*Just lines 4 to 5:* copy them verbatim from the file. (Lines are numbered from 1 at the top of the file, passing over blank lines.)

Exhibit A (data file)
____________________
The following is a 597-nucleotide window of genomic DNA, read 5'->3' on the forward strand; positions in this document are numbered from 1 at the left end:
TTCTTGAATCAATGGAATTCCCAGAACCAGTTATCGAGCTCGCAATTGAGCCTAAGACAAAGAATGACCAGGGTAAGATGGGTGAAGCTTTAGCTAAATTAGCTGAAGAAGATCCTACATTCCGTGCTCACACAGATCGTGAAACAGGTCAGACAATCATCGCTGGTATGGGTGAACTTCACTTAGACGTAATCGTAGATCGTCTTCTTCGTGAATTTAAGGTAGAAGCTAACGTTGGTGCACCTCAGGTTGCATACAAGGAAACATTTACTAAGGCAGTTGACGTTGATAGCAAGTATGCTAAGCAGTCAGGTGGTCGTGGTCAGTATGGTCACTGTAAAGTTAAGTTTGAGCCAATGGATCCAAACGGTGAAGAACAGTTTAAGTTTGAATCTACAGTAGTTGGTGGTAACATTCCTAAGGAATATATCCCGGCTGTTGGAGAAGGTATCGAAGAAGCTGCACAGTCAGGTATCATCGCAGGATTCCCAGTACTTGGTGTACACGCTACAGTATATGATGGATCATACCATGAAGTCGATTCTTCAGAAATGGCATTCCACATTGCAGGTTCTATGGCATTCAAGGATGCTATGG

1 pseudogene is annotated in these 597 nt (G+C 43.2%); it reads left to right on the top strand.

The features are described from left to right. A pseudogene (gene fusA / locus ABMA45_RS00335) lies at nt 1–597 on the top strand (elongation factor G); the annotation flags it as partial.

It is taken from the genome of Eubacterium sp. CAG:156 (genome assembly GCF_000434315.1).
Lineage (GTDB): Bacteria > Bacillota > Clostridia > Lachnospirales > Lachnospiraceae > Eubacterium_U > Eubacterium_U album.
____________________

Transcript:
The features are described from left to right. A pseudogene (gene fusA / locus ABMA45_RS00335) lies at nt 1–597 on the top strand (elongation factor G); the annotation flags it as partial.

It is taken from the genome of Eubacterium sp. CAG:156 (genome assembly GCF_000434315.1).